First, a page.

I know, I’m late to the party, but I wanted to get this up.
Before July started, I had read 51 books. I’m on track to read roughly 110 this year, which is my new goal, but let’s focus on the first half of the year.
I had some good reading months, and some naff ones, but I’ve managed to whittle down 51 books to five *really* great ones. Most of them, if not all of them actually, are historical. We’ve one non-fiction, and then the rest are historical fiction, mainly set in the Victorian period.
The Binding by Bridget Collins
I find it hard to believe this is Collins’ debut novel. It was complex, emotional and original.
Reminiscent of the 19th century, people can visit book binders to rid themselves of painful or treacherous memories. Once bound, their memories lose the power to haunt them. Emmett Farmer, our protagonist, is sent to be a binder’s apprentice. His curiosity is peaked when he is forbidden to enter the room in which the books are stored, and by the arrival of the lordly Lucian Darnay, with whom he senses a connection with.
The Binding had such an innotivate storyline, taking something we are familiar with and turning it on its head. Who would have thought that books could possibly be someone’s unwanted memories? It’s immersive and beautifully written, with an unexpected romance and an excellent set of characters. A must read!
Continue reading “Favourite Books of the Year So Far:”
I’ve been super busy in February, hence the lack of posts (
I’m really sorry, OK). I’ve been at work pretty much every day as I head to Krakow next week and Belfast the week after. I did manage to get quite a bit of reading done, though, so let’s chat about that.
Here’s all the nine books I read this month:
– The Binding by Bridget Collins / 4.5 stars
– A Clash of Kings by George R.R. Martin / 4.5 stars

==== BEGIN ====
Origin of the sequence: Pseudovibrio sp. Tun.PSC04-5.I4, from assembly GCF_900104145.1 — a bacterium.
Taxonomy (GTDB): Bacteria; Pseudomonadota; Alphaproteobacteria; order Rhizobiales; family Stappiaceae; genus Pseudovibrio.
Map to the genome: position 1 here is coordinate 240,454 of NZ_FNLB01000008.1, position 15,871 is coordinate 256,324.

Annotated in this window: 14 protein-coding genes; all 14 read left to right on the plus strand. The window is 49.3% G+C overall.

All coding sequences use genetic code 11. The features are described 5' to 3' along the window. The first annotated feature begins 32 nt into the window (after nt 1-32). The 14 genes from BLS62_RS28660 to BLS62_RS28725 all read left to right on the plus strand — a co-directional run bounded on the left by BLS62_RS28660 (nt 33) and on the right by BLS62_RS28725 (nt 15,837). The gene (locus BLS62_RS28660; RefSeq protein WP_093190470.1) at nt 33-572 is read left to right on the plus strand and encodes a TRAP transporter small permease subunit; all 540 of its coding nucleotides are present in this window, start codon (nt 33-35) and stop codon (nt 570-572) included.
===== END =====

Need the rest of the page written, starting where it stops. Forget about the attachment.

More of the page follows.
– The Foundling by Stacey Halls / 4 stars
– Glass Town by Isabel Greenberg / 4 stars
– The Moonstone by Wilkie Collins / 0 stars
– And Still I Rise by Maya Angelou / 0 stars
– No One is Too Small to make a Difference by Greta Thunberg / 3 stars
– A Storm of Swords: Part One by George R.R Martin / 4 stars
– The Silence of the Girls by Pat Barker / 2 stars
Continue reading “February Reading Wrap-Up:”
I’m heading off to Stacey Halls’ author event at Waterstones this evening. I’ll be listening to her chat about her debut, The Familiars, and her most recent novel, The Foundling. I didn’t want to go without having read her newest work, so I dedicated the weekend to it.
So… It’s London, 1754. Six years after leaving her newborn at London’s Foundling Hospital, Bess Bright returns to reclaim the illegitimate daughter she never knew. But her daughter has already been claimed, by her…
Less from a mile from Bess is Alexandra, a wealthy housebound woman, who is persuaded to hire a nursemaid to take care of her daughter. Her past is threatening to catch up with her, and will soon tear her carefully constructed world apart…
It sounds like a lot, right?
It was brilliant. Halls writes such captivating stories. She has quickly become a favourite author of mine, writing such tense and atmospheric historical fiction. Her writing style is simple but elegant. It’s enchanting and addictive. I flew through it in two days, which could have easily been one, because I couldn’t get enough of these characters.
Continue reading “The Foundling // Can Bess Find Her Child?”